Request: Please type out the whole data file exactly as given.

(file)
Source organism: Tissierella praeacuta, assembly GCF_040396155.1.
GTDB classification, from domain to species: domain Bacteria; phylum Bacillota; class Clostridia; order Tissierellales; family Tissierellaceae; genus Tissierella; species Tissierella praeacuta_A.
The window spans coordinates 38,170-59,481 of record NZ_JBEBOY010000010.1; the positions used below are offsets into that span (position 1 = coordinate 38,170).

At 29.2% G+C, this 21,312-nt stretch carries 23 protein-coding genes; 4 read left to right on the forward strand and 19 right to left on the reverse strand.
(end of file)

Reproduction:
Source organism: Tissierella praeacuta, assembly GCF_040396155.1.
GTDB classification, from domain to species: domain Bacteria; phylum Bacillota; class Clostridia; order Tissierellales; family Tissierellaceae; genus Tissierella; species Tissierella praeacuta_A.
The window spans coordinates 38,170-59,481 of record NZ_JBEBOY010000010.1; the positions used below are offsets into that span (position 1 = coordinate 38,170).

At 29.2% G+C, this 21,312-nt stretch carries 23 protein-coding genes; 4 read left to right on the forward strand and 19 right to left on the reverse strand.